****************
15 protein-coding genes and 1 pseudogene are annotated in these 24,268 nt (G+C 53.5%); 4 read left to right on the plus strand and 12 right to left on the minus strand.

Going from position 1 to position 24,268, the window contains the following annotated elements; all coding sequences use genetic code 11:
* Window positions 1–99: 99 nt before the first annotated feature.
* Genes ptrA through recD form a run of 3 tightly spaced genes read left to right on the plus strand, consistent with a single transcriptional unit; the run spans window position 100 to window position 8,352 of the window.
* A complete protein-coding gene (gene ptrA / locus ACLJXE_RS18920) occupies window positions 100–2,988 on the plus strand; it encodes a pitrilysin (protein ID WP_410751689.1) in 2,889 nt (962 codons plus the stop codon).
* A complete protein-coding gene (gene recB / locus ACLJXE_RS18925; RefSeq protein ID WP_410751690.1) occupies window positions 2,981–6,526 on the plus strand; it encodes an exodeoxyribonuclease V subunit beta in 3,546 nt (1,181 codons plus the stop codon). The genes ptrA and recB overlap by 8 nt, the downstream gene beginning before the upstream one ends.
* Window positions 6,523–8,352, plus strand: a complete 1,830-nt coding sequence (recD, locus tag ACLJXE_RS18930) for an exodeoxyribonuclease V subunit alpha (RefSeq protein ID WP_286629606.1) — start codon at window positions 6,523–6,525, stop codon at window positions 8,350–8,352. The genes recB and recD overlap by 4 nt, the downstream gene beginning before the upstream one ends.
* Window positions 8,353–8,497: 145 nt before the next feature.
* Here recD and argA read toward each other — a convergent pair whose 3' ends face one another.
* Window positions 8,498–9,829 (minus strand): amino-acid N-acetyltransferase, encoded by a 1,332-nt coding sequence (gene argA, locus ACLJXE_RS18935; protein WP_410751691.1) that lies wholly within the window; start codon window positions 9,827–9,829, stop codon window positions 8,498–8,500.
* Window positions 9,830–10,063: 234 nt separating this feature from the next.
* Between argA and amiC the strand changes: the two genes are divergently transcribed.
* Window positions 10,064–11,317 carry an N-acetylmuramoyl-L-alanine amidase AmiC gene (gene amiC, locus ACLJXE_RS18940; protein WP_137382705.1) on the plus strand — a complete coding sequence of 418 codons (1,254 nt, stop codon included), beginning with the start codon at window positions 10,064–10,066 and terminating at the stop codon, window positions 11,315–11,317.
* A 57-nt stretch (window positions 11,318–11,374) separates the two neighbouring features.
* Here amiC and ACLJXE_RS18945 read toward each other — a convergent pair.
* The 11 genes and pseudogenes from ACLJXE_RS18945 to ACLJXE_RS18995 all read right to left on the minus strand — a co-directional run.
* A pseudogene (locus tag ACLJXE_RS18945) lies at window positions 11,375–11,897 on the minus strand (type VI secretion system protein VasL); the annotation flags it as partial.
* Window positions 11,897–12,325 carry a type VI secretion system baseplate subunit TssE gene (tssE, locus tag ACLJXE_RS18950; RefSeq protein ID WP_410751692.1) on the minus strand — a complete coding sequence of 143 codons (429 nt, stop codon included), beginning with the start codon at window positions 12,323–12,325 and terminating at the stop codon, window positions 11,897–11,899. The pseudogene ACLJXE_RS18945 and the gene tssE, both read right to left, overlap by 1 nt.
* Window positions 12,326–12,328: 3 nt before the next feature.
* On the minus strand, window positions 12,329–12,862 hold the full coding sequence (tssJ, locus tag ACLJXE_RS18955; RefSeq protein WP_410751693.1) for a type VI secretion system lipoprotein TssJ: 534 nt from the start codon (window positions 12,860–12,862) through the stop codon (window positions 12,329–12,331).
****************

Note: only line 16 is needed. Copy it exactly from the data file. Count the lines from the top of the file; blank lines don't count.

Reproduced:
* The 11 genes and pseudogenes from ACLJXE_RS18945 to ACLJXE_RS18995 all read right to left on the minus strand — a co-directional run.